I read an article noted on the ABA Journal Weekly Newsletter entitled, “Feds say 1789 law requires Apple to help government get encrypted smartphone data.”
Despite the efforts of brand owners and entities providing online advertising space to police against counterfeit goods, advertisements for counterfeit goods on social media continues to be a recurring problem.
Operators of public-facing websites are typically concerned about the unauthorized, technology-based extraction of large volumes of information from their sites, often by competitors or others in related businesses. The practice, usually referred to as screen scraping, web harvesting, crawling or spidering, has been the subject of many questions and a fair amount of litigation over the last decade.
The Judge found “that the FTC does not bring this suit under a new legal principle, and that it alleges sufficient facts to create a plausible claim for relief under Section 5 of the FTC [Federal Trade Commission] Act.”
When news initially broke that hackers had infiltrated Sony Pictures and stolen information, much of the discussion revolved around the five movies stolen and the effect of the leak at the box office. But as media delved further into the released files, it turns out the hack was a lot worse than originally anticipated—and signals a growing trend in state sponsored corporate espionage.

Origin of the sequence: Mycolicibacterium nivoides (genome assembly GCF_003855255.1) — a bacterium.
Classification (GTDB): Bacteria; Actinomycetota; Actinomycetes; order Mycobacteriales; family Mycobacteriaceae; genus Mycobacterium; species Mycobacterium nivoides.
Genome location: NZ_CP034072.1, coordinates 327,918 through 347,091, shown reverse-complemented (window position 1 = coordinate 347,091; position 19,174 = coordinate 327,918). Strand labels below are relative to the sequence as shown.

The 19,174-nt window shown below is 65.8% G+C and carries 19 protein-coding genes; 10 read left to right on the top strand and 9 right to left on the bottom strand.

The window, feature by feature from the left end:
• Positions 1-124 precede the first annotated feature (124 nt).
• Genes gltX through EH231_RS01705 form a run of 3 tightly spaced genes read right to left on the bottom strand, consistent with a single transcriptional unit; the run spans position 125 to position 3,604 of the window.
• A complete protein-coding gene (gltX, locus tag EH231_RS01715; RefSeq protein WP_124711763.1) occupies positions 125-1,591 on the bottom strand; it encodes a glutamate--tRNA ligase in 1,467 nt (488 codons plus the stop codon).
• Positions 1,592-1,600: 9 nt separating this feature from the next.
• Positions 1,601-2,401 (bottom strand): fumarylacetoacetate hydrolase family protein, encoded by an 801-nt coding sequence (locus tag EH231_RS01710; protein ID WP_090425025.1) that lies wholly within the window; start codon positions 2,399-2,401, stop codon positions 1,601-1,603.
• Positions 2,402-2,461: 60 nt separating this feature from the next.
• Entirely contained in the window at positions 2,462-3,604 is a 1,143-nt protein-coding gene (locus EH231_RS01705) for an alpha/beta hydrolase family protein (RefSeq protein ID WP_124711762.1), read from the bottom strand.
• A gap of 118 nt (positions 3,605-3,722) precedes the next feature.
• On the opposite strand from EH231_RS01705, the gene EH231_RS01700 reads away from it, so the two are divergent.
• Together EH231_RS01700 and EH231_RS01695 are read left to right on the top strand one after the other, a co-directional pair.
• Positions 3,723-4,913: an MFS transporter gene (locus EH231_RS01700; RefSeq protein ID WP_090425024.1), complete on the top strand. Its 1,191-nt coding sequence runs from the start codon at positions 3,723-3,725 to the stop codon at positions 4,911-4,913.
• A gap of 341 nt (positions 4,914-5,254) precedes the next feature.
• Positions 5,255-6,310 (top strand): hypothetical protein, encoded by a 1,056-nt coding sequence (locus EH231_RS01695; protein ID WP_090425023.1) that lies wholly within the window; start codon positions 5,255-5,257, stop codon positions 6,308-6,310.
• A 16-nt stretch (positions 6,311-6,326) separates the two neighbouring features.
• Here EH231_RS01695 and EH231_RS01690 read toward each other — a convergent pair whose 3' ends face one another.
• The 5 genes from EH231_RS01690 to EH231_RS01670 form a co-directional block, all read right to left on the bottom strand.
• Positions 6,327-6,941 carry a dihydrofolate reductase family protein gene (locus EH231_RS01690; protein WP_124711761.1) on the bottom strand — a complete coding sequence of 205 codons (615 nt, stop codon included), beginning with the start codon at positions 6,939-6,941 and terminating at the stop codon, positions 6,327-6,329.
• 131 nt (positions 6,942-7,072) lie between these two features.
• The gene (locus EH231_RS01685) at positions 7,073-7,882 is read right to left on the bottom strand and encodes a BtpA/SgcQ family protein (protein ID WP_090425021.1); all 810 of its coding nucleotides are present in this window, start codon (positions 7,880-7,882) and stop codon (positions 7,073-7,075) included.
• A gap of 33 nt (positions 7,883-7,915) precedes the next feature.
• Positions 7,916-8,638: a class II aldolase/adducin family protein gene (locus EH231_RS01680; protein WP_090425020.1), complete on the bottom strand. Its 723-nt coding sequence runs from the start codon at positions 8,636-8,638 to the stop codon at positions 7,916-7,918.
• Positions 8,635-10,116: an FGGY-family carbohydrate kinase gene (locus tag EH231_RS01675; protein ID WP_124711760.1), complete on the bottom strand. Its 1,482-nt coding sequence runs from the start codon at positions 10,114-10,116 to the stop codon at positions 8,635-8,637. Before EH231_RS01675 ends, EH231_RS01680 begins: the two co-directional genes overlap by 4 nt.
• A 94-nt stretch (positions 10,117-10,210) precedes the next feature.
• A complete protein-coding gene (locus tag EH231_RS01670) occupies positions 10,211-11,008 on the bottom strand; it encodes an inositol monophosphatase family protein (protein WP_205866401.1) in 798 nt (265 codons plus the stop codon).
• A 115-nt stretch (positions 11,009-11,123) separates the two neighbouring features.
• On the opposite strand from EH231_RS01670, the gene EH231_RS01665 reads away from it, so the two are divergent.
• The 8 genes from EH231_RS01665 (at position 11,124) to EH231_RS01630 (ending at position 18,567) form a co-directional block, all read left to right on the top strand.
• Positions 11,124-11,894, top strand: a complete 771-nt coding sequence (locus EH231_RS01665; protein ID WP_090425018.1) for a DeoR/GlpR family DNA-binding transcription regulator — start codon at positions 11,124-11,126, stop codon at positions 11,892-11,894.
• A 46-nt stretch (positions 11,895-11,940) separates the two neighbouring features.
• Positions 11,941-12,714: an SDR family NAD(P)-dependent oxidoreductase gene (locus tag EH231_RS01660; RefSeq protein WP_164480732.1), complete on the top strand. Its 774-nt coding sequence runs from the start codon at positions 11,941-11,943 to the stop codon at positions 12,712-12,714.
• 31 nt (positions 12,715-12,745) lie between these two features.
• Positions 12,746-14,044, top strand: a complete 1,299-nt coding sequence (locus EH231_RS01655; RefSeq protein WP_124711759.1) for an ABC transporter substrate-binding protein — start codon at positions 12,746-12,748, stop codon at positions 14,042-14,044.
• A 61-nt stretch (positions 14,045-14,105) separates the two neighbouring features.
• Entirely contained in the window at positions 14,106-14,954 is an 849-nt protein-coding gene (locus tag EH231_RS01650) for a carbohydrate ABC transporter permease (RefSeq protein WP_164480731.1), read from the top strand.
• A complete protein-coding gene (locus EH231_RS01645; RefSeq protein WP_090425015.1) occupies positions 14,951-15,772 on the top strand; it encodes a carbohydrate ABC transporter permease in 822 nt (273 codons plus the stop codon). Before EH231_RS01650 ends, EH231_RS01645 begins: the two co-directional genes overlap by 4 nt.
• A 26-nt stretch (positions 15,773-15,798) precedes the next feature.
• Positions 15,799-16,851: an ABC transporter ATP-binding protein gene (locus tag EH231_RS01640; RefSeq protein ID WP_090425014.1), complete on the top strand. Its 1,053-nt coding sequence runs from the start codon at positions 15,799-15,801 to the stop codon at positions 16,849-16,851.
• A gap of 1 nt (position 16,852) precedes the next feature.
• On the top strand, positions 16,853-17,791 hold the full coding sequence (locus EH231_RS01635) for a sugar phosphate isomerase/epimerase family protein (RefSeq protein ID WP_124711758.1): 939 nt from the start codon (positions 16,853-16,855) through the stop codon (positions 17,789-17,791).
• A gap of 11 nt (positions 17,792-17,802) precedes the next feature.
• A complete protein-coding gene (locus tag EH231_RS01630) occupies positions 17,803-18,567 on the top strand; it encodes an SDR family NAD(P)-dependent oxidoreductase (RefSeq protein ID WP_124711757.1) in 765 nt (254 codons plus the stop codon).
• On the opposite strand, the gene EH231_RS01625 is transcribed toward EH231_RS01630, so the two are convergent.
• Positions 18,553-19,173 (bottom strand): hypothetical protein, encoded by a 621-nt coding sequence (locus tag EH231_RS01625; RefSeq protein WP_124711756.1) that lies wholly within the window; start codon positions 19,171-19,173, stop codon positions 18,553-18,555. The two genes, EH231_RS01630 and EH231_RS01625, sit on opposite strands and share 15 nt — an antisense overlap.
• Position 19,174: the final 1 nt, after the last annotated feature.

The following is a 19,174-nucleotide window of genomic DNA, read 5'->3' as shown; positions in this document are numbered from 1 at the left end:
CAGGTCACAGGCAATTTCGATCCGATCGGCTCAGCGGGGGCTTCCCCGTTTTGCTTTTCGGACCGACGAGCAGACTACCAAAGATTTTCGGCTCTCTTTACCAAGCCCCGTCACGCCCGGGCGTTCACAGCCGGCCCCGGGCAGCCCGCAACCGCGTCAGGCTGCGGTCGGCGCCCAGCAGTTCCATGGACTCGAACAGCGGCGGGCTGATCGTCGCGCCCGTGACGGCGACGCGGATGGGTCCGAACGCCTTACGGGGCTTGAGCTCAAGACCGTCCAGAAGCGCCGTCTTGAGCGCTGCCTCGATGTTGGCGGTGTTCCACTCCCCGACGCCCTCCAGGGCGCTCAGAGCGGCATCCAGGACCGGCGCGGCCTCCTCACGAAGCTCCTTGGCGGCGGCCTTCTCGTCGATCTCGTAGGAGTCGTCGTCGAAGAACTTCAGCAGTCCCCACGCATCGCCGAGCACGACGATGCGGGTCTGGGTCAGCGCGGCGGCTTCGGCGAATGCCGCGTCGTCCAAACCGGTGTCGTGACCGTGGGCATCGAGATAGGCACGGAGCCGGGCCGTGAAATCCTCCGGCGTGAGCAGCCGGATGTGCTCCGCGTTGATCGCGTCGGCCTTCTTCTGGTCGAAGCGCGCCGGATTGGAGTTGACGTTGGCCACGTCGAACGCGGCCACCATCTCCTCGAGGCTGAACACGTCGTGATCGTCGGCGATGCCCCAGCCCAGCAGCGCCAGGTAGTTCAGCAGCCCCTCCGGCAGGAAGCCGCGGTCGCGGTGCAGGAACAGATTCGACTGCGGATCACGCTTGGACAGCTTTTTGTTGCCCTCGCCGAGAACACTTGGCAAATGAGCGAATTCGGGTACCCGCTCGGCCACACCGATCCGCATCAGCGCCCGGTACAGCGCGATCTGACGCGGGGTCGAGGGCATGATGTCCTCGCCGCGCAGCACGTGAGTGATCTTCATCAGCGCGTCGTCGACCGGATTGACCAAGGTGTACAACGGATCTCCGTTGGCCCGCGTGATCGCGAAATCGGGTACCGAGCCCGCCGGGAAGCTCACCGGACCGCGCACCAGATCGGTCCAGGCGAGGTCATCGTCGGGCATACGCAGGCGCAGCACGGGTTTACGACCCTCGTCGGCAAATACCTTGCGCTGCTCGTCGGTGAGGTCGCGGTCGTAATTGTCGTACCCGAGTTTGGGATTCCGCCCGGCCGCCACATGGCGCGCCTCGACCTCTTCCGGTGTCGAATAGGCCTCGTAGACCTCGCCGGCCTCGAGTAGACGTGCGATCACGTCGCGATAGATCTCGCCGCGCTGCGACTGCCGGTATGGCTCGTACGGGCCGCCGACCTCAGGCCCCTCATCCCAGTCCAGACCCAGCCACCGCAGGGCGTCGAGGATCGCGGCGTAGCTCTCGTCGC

Every time there is a new round of reforms under the President’s Export Control Reform initiative, we hear the same advice.
What Happens in the Cloud Stays in the Cloud: Government Reinforces Export Control Insulation for Cloud-based Computing and Processing
The US Department of Commerce, Bureau of Industry and Security (BIS) recently released a redacted Advisory Opinion dated November 13, 2014 that confirms for cloud-based software vendors (or Software as a Service providers) that allowing access to export controlled software for use only in the cloud (or on servers) does not constitute an export of that software to the user.
In a prior post we noted a subtle but potentially far-reaching development in how federal prosecutors interpret the Electronic Communications Privacy Act.
The DOJ recently announced a settlement to remedy allegations that the website, www.peapod.com, and corresponding mobile app are inaccessible to those with disabilities in violation of Title III of the Americans with Disabilities Act (“ADA”).
On November 25, 2014, the Article 29 Working Party (“WP29”) issued an opinion paper on device fingerprinting (the “Opinion”).